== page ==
In this episode, we decide what to name the camper, take you on a tour of what it does and doesn’t have, and go on a dry run to find out what else we’re missing. Hey, just in case you didn’t get the hint, we’re going to talk about bodily functions in this episode. So, you’ve been warned.
Photos from this episode:
This is Road Tripping in America, Series One: before the truck starts. This is Lisa and this is Paul. Follow along as we get ready to start our next chapter of full-time road life.
This is episode two: who needs a toilet when you have a shovel?
Today, we decide what to name the camper, take you on a tour of what it does and doesn’t have, and go on a dry run to find out what else we’re missing.
Hey, just in case you didn’t get the hint, we’re going to talk about bodily functions in this episode. So, you’ve been warned.
So I think that we should name our camper Bob. Because I was thinking about what we should name it right before we saw that Bobcat (side note: out for a hike one day in Lory State Park west of Fort Collins, we saw a large Bobcat relaxing under a tree, and that kind of informed this whole…conversation), so I feel like we should leave it Bobcat, and then its nickname would be Bob.
That’s not bad. No, Bob’s really good, I don’t have anything better than that. The truck has that kinda like, bouncy Bob thing that it does with all the weight in the back, so maybe it’s Bob and Bob. Two guys from the Office Space movie. Why have one thing named Bob when you could have two?
Bob and Bob. I don’t know, I guess in my mind I’m already calling the truck Rocky though but, I like it. I don’t know. Bob and Bob is pretty good. It’s pretty funny. It’s my favorite movie. Remember? Good morning, Bob, Bob.
I wouldn’t say I’ve been missing it, Bob. Maybe we’re onto something.
I think we are, I think we just are onto something.
Alright, now that we have a name, let’s go on a tour of Bob Bob. Come on in!
You currently hop up and into the camper by way of the handle and the step at the back of the truck bed. We really need to get a collapsible ladder to make the entrance and exit a little more elegant, with fewer sound effects.
Up in the camper, to your left is the furnace and stove, both fueled by a propane tank. Both huge luxuries. In the minivan, we were limited to places that didn’t get too cold at night. We’re still not planning on winter camping, but the furnace takes the edge off cold nights and those times we will end up stuck in a cold snap. Now we don’t need to run away from the cold.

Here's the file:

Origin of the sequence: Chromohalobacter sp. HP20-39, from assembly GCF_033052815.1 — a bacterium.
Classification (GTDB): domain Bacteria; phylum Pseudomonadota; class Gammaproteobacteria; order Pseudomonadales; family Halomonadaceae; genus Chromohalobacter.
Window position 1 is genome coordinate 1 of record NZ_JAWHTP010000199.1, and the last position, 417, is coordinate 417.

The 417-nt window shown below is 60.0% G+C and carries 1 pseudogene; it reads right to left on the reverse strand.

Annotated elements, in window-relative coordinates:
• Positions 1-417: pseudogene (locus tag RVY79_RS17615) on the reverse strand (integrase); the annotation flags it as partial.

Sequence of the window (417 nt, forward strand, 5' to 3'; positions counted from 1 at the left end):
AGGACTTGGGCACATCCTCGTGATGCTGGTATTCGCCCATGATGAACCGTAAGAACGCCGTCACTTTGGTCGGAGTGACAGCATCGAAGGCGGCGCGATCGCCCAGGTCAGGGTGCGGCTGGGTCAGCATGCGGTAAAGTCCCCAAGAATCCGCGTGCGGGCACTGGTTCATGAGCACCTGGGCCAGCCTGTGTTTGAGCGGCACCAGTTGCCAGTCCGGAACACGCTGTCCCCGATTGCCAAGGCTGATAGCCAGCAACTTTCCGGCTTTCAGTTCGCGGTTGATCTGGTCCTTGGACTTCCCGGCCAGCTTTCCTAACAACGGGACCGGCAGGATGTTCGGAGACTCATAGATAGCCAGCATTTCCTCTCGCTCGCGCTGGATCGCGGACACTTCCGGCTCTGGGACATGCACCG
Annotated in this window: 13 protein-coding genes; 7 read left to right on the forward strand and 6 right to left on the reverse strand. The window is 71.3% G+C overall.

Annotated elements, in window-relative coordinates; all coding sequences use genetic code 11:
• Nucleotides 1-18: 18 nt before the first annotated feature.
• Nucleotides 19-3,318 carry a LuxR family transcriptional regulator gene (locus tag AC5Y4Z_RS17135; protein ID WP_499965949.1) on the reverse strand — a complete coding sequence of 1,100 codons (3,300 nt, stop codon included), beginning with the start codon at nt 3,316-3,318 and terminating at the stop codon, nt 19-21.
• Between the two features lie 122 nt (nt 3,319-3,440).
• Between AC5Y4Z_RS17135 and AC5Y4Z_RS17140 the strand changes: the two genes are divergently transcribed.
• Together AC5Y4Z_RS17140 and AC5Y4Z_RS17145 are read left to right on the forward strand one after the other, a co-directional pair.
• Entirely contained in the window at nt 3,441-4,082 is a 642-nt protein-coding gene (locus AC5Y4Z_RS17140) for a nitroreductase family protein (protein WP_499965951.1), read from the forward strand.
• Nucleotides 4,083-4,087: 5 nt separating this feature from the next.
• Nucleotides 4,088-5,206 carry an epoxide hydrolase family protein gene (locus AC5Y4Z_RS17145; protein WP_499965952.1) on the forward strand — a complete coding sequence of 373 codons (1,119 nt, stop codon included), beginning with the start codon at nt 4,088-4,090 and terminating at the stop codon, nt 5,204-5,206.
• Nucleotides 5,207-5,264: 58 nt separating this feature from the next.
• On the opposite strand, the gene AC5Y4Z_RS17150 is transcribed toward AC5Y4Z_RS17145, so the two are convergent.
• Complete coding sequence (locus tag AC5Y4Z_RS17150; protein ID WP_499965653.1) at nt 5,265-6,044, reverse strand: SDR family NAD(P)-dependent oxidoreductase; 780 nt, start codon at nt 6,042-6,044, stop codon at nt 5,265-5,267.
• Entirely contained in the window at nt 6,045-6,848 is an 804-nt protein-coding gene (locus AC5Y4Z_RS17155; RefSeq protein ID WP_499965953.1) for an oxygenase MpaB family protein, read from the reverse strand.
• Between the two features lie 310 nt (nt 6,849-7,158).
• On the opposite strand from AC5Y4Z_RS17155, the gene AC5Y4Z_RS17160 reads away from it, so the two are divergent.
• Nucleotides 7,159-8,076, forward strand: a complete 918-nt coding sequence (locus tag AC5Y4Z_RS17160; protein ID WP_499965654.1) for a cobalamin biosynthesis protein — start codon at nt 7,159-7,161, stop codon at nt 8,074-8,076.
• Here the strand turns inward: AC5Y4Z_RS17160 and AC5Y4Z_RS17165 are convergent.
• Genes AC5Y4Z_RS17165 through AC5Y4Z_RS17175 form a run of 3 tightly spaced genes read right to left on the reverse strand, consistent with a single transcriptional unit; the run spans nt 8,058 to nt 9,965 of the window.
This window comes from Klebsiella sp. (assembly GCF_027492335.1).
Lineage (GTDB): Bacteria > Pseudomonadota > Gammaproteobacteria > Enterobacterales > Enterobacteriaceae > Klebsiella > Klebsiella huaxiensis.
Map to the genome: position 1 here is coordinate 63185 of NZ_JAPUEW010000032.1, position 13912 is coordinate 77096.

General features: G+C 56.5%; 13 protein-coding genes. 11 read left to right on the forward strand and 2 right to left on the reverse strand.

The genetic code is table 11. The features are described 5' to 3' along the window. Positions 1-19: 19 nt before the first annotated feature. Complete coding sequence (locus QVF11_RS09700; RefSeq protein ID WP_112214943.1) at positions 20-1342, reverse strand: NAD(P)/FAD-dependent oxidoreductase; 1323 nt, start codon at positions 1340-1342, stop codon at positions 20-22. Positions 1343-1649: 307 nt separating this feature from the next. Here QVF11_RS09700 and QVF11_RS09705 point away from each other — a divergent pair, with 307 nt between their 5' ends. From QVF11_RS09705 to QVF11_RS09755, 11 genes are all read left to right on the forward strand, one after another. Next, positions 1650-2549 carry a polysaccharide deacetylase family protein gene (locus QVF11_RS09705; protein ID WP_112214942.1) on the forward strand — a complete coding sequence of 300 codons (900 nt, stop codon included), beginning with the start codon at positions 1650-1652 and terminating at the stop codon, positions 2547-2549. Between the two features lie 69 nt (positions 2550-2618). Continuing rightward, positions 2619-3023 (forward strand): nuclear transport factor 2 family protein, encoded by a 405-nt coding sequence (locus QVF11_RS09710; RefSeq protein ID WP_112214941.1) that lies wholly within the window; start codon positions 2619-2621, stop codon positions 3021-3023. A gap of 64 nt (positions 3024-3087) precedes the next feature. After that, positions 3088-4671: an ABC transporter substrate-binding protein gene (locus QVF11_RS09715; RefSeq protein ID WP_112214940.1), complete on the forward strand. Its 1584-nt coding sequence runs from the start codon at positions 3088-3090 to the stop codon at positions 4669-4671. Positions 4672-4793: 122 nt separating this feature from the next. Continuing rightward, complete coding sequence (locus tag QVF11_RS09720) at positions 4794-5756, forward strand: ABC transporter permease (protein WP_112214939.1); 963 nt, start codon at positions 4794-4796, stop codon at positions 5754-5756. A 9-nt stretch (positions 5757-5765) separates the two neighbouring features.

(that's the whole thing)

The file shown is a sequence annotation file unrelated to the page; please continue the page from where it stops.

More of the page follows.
With the stove, we can make coffee inside in the morning and dinner when it’s dark, cold, rainy, or windy outside. It’s going to be such a luxury. In the minivan, Paul got so tired of fighting the old Coleman every day.
Tell me about Mr. Coleman, Paul.
Ahhhh … um … yeah (whispered)
On trip #1 in the minivan we had a Coleman stove and it was the external tank model I guess, Coleman classic. We had a gallon jug of gasoline or whatever fuel stuff – kerosene-ish type. And so that would slosh around and pop every night because as it would cool every evening, we would get that pop! It would pop, it was a little terrifying.
It didn’t have the pressurized tanks that are a little bit more modern and so every day you have to pressurize it yourself, which means you have to hold your thumb over this little hole and pump this little awkward thing, this plunger, into the tank, while you hold your thumb over the hole in the end of the plunger, and it always takes a lot of plunges.
By the end of the trip my thumb is just so sore from pumping it twice a day for coffee in the morning and for dinner at night and then throughout dinner because you’d have to keep the pressure up. It was a lot of plunging.
With the camper it’s very exciting to have propane and to just have to get that filled up. Because we’re not using the disposable canisters, we’re just using a big reusable tank, so we don’t have to worry about the waste, because those are a pain to get rid of. You have to recycle them in special spots, and make sure they’re fully empty and all that.
And now we don’t have to do anything, well you just have to light a match and twist the thing. It works great and it’s very convenient.
(lighting up the stove audio)
Continuing back on the left, behind the stove and furnace is a wide open area where the built-in cabinets and appliances usually go, but we didn’t want any of that – too expensive, heavy, and inflexible. This open area has two steps, one about 8” above the floor and the second about 8” above the first. We are planning to add a shelf on top of the second step to maximize the width of this space, which will also make a row of cubbies underneath to stow shoes and cleaning supplies. On top of the shelf will be our main storage area for bins, backpacks, and the cooler, all secured somehow to prevent them from toppling onto the floor whenever I corner hard. This is where we will store the stuff that we access on a daily basis like food, clothes, bedding, toiletries. I’ve already sanded and painted the rough plywood that’s usually covered up by the built-in cabinets, but we still need to build the shelf.
Now to your right, back by the entrance is a little gap that is the perfect size for a trash bin. Above that is the fire extinguisher that Marty had to give us by law. Further back on the right, most of the area is filled by the side dinette, which has two seats with storage compartments underneath and a table in the middle. The table can be collapsed, making the dining area into a tiny bed or a larger couch. I’m not sure if we’ll ever use this as a tiny bed or couch, but Paul really did miss having a couch last time around. One of the storage compartments is going to be dedicated to the battery, tools, and recovery gear. The other will probably hold the cooking stuff.
We will spend the majority of time outside, but it is really nice to have a place to hang out on cold, windy, rainy nights or when we just need a break from the sun or bugs. This is our living and dining room, where we can eat, play cards, read, listen to podcasts, and work too. There’s space to add a little built-in in the corner and along or above the window if we decide we need it later.
There’s a large window above the dinette and four more windows in the collapsible portion of the roof and a there’s a screen door too, so you can get a good amount of air flowing through the place. We also opted for the insulation layer in the collapsible portion of the roof, which should help keep it cooler when it’s warm and absolutely keeps it warmer when it’s cold.
Up on the roof is a small solar panel.